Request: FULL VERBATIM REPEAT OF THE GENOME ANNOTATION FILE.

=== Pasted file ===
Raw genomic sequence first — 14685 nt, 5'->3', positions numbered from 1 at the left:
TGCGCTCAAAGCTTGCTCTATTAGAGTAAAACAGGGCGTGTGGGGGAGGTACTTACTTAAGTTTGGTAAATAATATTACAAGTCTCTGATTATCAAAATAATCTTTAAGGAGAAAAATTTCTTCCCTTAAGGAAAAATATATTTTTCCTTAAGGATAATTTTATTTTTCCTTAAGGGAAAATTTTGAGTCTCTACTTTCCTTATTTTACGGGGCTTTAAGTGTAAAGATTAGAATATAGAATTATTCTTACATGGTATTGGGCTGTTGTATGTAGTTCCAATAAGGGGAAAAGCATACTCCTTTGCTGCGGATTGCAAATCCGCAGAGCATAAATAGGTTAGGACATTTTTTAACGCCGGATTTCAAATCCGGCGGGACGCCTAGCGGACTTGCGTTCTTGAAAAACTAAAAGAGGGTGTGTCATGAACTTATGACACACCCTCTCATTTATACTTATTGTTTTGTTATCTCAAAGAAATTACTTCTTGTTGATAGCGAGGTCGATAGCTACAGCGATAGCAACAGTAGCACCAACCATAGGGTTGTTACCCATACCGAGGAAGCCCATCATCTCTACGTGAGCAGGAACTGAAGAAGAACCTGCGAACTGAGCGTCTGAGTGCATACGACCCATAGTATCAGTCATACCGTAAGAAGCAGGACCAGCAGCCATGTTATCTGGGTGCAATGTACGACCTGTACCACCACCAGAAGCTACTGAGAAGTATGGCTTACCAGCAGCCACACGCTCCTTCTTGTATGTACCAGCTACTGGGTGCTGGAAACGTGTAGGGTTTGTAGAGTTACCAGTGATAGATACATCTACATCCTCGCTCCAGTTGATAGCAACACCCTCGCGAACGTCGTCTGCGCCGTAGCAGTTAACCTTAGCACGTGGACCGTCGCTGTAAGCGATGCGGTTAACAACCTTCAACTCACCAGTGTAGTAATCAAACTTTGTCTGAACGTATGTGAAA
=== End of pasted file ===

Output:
Raw genomic sequence first — 14685 nt, 5'->3', positions numbered from 1 at the left:
TGCGCTCAAAGCTTGCTCTATTAGAGTAAAACAGGGCGTGTGGGGGAGGTACTTACTTAAGTTTGGTAAATAATATTACAAGTCTCTGATTATCAAAATAATCTTTAAGGAGAAAAATTTCTTCCCTTAAGGAAAAATATATTTTTCCTTAAGGATAATTTTATTTTTCCTTAAGGGAAAATTTTGAGTCTCTACTTTCCTTATTTTACGGGGCTTTAAGTGTAAAGATTAGAATATAGAATTATTCTTACATGGTATTGGGCTGTTGTATGTAGTTCCAATAAGGGGAAAAGCATACTCCTTTGCTGCGGATTGCAAATCCGCAGAGCATAAATAGGTTAGGACATTTTTTAACGCCGGATTTCAAATCCGGCGGGACGCCTAGCGGACTTGCGTTCTTGAAAAACTAAAAGAGGGTGTGTCATGAACTTATGACACACCCTCTCATTTATACTTATTGTTTTGTTATCTCAAAGAAATTACTTCTTGTTGATAGCGAGGTCGATAGCTACAGCGATAGCAACAGTAGCACCAACCATAGGGTTGTTACCCATACCGAGGAAGCCCATCATCTCTACGTGAGCAGGAACTGAAGAAGAACCTGCGAACTGAGCGTCTGAGTGCATACGACCCATAGTATCAGTCATACCGTAAGAAGCAGGACCAGCAGCCATGTTATCTGGGTGCAATGTACGACCTGTACCACCACCAGAAGCTACTGAGAAGTATGGCTTACCAGCAGCCACACGCTCCTTCTTGTATGTACCAGCTACTGGGTGCTGGAAACGTGTAGGGTTTGTAGAGTTACCAGTGATAGATACATCTACATCCTCGCTCCAGTTGATAGCAACACCCTCGCGAACGTCGTCTGCGCCGTAGCAGTTAACCTTAGCACGTGGACCGTCGCTGTAAGCGATGCGGTTAACAACCTTCAACTCACCAGTGTAGTAATCAAACTTTGTCTGAACGTATGTGAAA